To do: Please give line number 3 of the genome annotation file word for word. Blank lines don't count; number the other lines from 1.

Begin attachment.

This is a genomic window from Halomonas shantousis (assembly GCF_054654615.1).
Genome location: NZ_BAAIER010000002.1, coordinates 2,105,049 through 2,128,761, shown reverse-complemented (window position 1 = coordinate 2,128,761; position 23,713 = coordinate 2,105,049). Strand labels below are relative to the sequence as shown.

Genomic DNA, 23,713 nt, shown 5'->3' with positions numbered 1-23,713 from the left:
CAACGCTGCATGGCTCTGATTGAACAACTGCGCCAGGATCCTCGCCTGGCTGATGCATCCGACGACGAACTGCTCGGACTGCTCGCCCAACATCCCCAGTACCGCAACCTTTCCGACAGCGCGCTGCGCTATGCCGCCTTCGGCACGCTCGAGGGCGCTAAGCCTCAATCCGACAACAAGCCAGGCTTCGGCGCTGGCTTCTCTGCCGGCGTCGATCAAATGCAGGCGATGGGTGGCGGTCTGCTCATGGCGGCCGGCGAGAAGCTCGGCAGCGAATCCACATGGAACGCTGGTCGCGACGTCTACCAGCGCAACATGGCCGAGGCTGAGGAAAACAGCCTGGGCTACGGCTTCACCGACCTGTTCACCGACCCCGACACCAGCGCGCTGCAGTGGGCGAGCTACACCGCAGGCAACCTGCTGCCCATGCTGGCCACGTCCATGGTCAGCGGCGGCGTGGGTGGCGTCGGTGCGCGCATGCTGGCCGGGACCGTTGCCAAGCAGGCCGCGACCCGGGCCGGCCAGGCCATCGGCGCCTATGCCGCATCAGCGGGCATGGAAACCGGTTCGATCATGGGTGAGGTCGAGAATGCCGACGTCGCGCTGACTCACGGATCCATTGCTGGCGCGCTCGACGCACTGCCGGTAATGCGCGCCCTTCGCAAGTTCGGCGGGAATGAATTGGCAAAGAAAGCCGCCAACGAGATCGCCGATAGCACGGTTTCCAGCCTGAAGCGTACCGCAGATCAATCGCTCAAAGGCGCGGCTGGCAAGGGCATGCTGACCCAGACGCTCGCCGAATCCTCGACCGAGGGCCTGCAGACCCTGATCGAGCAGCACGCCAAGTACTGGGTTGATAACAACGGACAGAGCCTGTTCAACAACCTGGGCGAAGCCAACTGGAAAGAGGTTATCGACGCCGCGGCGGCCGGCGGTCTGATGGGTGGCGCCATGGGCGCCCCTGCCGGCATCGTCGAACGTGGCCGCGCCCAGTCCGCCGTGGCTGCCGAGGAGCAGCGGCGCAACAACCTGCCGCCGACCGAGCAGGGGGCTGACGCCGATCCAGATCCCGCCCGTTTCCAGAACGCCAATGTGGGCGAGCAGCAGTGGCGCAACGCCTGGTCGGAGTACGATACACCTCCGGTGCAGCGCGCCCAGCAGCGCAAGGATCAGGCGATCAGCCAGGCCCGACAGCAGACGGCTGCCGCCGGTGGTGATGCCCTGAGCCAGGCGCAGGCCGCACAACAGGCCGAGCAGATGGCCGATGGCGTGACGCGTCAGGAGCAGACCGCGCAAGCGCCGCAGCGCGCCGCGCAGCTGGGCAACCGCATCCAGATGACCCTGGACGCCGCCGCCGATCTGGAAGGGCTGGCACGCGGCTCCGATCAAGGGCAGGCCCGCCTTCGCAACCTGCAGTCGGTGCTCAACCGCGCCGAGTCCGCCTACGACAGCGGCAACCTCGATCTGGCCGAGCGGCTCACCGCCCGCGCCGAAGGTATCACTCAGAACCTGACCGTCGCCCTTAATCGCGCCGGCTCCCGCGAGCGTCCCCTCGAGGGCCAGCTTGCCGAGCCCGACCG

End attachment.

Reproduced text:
Genomic DNA, 23,713 nt, shown 5'->3' with positions numbered 1-23,713 from the left: